Luke said that one time when Jesus was praying alone (Καὶ ἐγένετο ἐν τῷ εἶναι αὐτὸν προσευχόμενον κατὰ μόνας), with only the disciples near him (συνῆσαν αὐτῷ οἱ μαθηταί,), he questioned them (καὶ ἐπηρώτησεν αὐτοὺς λέγων) about who did the crowds say that he was (Τίνα με οἱ ὄχλοι λέγουσιν εἶναι)?  This question about who Jesus is can be found in Matthew, chapter 16:13, and Mark, chapter 8:27, as well as here, but there are major differences.  Here in Luke, he was not traveling in Caesarea Philippi, as he was in Mark and Matthew, but all alone with his disciples praying.  Mark said that Jesus was with his disciples on his way towards the village of Caesarea Philippi, an ancient gentile Roman city, about 25 miles north of the Sea of Galilee at the southeastern base of Mount Hermon, where there was a shrine to the Greek god Pan, in today’s Golan Heights.  Jesus then asked his closest disciples who they thought that he was.  In Matthew, Jesus asked them about the Son of Man, but not specifically himself.  In Matthew, Jesus asked or questioned his disciples who did people think the Son of Man was?  Jesus wanted to know what the people were thinking about him, so he asked his disciples their opinion.   Who do you think that Jesus is?

Jesus was preaching the good news (Lk 8:1-8:1)

“Soon afterward,

Jesus went traveling

Through cities

And villages.

He was preaching

And bringing

The good news

Of the kingdom

Of God.

The twelve apostles

Were with him.”

 

Καὶ ἐγένετο ἐν τῷ καθεξῆς καὶ αὐτὸς διώδευεν κατὰ πόλιν καὶ κώμην κηρύσσων καὶ εὐαγγελιζόμενος τὴν βασιλείαν τοῦ Θεοῦ, καὶ οἱ δώδεκα σὺν αὐτῷ,

 

Luke uniquely said that soon after naming his apostles (Καὶ ἐγένετο ἐν τῷ καθεξῆς), Jesus went traveling through the various cities and villages (καὶ αὐτὸς διώδευεν κατὰ πόλιν καὶ κώμην).  He was preaching (κηρύσσων) by proclaiming the good news (καὶ εὐαγγελιζόμενος) about the kingdom of God (τὴν βασιλείαν τοῦ Θεοῦ).  His newly named Twelve apostles were with him also (καὶ οἱ δώδεκα σὺν αὐτῷ).  While there is no explicit mention of this elsewhere, the other gospels often said that Jesus went from place to place preaching the good news of the kingdom of God with his apostles and disciples.  Do you think that people should go from place to place preaching about the good news of the kingdom of God?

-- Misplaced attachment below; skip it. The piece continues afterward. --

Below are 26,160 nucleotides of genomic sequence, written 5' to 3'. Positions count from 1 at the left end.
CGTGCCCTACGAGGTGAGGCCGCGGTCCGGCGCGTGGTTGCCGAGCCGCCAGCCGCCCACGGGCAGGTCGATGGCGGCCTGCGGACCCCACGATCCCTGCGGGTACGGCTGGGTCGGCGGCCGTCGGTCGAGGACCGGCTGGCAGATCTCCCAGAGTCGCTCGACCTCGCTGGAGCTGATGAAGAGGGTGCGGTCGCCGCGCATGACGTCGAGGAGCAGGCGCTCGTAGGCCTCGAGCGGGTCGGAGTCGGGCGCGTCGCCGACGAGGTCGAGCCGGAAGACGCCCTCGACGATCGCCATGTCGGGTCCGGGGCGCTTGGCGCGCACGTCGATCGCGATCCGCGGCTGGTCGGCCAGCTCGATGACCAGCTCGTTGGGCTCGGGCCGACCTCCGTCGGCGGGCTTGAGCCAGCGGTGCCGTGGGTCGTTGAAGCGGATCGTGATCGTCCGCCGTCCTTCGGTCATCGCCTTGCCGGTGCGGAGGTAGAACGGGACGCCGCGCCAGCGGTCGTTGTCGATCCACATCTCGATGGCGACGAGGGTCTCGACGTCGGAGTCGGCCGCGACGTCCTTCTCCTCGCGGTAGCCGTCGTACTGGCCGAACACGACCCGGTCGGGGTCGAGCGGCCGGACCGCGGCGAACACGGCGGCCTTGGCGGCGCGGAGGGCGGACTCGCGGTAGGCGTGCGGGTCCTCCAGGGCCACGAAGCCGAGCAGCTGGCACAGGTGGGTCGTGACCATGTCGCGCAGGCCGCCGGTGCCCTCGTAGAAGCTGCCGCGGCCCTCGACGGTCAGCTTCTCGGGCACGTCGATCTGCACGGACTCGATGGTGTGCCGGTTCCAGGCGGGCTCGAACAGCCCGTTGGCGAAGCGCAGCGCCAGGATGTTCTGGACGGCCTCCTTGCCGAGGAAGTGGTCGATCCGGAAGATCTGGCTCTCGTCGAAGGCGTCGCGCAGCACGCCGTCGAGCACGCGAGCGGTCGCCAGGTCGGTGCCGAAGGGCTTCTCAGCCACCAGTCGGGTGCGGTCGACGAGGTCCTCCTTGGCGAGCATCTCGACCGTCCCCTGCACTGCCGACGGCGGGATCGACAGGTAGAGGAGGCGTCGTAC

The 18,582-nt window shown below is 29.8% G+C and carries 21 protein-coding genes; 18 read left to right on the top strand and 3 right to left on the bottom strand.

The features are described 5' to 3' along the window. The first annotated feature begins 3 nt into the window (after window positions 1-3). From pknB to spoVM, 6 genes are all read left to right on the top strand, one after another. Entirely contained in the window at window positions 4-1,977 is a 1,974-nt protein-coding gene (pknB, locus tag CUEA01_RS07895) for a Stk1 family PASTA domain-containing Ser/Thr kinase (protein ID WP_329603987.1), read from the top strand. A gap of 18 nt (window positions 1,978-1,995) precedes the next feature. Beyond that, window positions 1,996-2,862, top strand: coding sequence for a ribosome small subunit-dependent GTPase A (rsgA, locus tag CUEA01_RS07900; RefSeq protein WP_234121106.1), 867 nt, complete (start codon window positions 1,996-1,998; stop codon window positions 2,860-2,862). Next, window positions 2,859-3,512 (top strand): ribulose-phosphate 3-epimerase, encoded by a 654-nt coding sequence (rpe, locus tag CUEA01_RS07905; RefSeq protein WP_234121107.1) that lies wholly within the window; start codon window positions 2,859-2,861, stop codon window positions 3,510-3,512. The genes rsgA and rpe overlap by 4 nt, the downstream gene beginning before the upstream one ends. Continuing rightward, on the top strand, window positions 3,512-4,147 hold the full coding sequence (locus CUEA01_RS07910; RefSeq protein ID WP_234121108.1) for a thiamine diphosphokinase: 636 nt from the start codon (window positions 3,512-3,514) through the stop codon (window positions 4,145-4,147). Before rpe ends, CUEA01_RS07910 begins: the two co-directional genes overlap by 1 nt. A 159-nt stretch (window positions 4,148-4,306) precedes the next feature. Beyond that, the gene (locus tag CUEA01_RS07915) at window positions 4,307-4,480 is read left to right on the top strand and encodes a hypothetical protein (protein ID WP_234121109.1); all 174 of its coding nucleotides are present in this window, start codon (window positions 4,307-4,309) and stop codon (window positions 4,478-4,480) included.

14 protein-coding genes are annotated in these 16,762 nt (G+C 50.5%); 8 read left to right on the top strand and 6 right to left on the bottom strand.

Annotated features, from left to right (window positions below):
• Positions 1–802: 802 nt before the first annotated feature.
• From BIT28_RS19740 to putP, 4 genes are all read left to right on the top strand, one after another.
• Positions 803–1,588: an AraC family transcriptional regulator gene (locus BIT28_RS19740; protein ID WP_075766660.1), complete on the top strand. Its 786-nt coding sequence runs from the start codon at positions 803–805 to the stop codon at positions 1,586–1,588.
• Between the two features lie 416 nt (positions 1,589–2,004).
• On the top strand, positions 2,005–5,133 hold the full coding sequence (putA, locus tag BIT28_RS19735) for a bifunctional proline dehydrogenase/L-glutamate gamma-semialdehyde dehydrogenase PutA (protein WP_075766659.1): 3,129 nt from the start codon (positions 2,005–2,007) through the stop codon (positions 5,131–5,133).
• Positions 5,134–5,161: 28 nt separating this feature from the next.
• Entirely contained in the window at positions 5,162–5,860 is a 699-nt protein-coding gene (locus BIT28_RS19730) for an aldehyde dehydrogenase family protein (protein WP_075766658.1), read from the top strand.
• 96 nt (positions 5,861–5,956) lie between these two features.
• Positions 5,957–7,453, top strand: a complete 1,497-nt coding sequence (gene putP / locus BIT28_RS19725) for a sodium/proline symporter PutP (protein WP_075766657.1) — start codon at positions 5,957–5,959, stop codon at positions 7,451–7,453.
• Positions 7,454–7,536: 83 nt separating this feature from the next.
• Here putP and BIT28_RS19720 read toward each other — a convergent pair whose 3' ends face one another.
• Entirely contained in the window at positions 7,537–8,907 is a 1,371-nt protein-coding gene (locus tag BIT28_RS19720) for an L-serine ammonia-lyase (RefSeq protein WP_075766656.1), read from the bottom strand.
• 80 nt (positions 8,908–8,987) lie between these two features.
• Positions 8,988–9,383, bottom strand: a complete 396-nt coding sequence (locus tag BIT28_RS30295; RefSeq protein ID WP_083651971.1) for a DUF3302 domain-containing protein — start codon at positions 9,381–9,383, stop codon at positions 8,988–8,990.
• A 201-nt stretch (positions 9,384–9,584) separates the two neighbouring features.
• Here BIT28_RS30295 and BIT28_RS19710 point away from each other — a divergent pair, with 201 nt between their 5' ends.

Jesus and the disciples leave (Mk 8:10-8:10)

“Immediately,

Jesus got into

The boat

With his disciples.

They went

To the district

Of Dalmanutha.”

 

Καὶ εὐθὺς ἐμβὰς εἰς τὸ πλοῖον μετὰ τῶν μαθητῶν αὐτοῦ ἦλθεν εἰς τὰ μέρη Δαλμανουθά.

 

Matthew, chapter 15:39, has a similar statement about getting into a boat and traveling, but there Jesus went to Magadan, not Dalmanutha.  Mark said that Jesus then immediately got into his boat (Καὶ εὐθὺς ἐμβὰς εἰς τὸ πλοῖον) with his disciples (μετὰ τῶν μαθητῶν αὐτοῦ).  He went or traveled to the region of Dalmanutha (ἦλθεν εἰς τὰ μέρη Δαλμανουθά).  Are Magadan and Dalmanutha near each other on the northwestern shore of the Sea of Galilee?  No one knows for sure, but this area might be between Capernaum and Tiberias near Gennesaret.

Jesus goes to Magadan (Mt 15:39-15:39)

“After sending away

The crowds,

Jesus got into the boat.

He went

To the region of Magadan.”

 

Καὶ ἀπολύσας τοὺς ὄχλους ἐνέβη εἰς τὸ πλοῖον, καὶ ἦλθεν εἰς τὰ ὅρια Μαγαδάν.

 

Mark, chapter 8:8-10, has a similar statement about getting into a boat and traveling, but there he went to Dalmanutha, not Magadan.   Jesus sent the crowds away (Καὶ ἀπολύσας τοὺς ὄχλους) after feeding them.  He then got into his boat (ἐνέβη εἰς τὸ πλοῖον).  He ended up in the region of Magadan (καὶ ἦλθεν εἰς τὰ ὅρια Μαγαδάν).  Are Magadan and Dalmanutha near each other on the northwestern shore of the Sea of Galilee?  No one knows for sure, but this area might be between Capernaum and Tiberias near Gennesaret.  Magadan may have been where Mary Magdalene was from, but there is no concrete evidence to support that.